There is one successful, tense sequence near the end of the film where our heroes, en route to the airport, are ambushed by terrorists, and Agent Leavitt(Jason Bateman) is drawn from the car and thrown into the back of a black SUV. This begins a lengthy chase scene, where the group must race through mazes of streets, and then mazes of dilapidated apartments, hunting for Leavitt before he is beheaded on video for a terrorist website. The tension is undercut slightly by the repeated use of handheld cameras. Normally, I love handheld video. I like the way it looks and think it can be quite an effective style, but this movie continually overdoes it. I didn't get nauseous, but I did get a slight headache when the film would always cut away just before the camera came into focus. Trying to make out whats going on onscreen is sometimes an impossible feat.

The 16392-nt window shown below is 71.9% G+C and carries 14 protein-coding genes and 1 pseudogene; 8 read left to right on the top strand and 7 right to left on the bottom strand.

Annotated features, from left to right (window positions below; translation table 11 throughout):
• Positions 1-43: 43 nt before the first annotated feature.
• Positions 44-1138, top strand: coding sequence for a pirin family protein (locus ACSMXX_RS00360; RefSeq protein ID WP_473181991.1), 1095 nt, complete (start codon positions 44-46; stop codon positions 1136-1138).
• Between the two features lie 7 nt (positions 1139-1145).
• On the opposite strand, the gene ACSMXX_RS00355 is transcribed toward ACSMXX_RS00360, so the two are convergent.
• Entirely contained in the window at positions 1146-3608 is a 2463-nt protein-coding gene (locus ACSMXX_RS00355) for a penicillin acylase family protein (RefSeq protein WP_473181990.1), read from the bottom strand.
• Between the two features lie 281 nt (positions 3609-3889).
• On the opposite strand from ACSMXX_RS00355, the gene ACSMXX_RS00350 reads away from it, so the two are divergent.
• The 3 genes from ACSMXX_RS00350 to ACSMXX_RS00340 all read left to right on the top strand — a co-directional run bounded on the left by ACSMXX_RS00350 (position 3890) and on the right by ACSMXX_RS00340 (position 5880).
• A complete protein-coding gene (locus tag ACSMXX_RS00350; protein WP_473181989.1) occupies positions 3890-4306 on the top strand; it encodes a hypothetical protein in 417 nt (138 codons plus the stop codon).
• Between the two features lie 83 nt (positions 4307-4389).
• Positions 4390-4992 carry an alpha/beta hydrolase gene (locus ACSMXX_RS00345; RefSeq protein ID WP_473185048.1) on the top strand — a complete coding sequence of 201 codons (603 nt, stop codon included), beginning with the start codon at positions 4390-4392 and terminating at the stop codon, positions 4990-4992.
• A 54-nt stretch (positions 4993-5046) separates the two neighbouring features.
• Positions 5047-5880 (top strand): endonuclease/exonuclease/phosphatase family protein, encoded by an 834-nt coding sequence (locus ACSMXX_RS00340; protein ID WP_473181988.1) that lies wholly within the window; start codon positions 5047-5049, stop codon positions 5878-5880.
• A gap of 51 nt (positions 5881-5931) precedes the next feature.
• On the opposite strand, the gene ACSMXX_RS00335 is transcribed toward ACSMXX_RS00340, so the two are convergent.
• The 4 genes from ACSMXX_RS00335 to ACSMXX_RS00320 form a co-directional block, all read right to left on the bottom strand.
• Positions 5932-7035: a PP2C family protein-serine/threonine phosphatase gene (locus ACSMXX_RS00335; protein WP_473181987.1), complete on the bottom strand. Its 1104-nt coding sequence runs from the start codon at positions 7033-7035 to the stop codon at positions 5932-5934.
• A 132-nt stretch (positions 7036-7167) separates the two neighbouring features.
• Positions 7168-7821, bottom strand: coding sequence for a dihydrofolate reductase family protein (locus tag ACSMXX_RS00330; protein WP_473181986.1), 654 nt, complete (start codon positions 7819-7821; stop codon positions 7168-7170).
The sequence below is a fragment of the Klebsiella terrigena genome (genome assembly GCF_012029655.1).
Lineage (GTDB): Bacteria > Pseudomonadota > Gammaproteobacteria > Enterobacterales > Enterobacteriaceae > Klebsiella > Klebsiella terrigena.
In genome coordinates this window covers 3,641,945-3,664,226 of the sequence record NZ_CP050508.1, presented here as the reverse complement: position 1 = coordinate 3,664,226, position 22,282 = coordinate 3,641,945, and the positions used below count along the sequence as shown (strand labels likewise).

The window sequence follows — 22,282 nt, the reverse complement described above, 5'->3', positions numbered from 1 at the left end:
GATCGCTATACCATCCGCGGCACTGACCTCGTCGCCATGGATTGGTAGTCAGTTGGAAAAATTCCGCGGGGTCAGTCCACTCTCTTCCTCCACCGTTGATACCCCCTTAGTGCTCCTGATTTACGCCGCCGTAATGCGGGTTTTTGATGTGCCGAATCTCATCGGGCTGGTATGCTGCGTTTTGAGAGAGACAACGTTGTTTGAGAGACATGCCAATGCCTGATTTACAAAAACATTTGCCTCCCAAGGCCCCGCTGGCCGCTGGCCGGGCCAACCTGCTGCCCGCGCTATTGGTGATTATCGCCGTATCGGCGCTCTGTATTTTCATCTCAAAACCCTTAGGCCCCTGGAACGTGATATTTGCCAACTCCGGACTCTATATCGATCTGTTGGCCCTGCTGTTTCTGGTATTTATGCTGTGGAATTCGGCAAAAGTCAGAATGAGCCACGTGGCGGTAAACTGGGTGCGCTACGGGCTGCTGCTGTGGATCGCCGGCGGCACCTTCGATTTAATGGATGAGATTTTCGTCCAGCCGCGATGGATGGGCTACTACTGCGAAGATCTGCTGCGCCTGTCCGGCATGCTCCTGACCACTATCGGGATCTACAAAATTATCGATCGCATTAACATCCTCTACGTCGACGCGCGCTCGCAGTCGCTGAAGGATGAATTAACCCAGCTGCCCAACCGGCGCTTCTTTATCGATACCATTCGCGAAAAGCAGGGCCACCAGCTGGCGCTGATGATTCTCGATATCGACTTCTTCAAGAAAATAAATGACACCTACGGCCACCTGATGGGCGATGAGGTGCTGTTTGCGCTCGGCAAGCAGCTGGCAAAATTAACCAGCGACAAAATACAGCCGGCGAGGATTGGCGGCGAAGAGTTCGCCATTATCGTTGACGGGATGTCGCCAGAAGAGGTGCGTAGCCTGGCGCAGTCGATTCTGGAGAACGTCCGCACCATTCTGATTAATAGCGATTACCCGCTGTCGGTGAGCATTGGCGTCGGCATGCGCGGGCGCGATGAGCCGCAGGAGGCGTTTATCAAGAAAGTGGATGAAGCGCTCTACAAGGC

In the end, the point of this film, the 'message', if you will, seems to be that we CAN all get along. Americans and Saudis CAN overcome their differences and coexist in harmony, so long as we can just get together and kill a bunch of people. Actually, this may be true, and certainly it's worked in the past. It worked at Salem, when all those people came together to burn witches, it worked for the Aztecs with their ritual sacrifices, and hell, it worked for Hitler when he united Germany against the Jews. The problem is that now we understand that our enemy are humans too, with families and jobs, hopes and dreams. The enemy may hate us, but they've been given a tainted image of America, what with the constant meddling from oil companies, and the propaganda news reports. Some of us may hate Saudis, but we have a tainted image formed from propaganda news reports and faulty 9/11 connections. The average man on the street these days is aware of this problem, and we find it hard to categorically condemn an entire people. This idea, instead of uniting us, actually divides us further.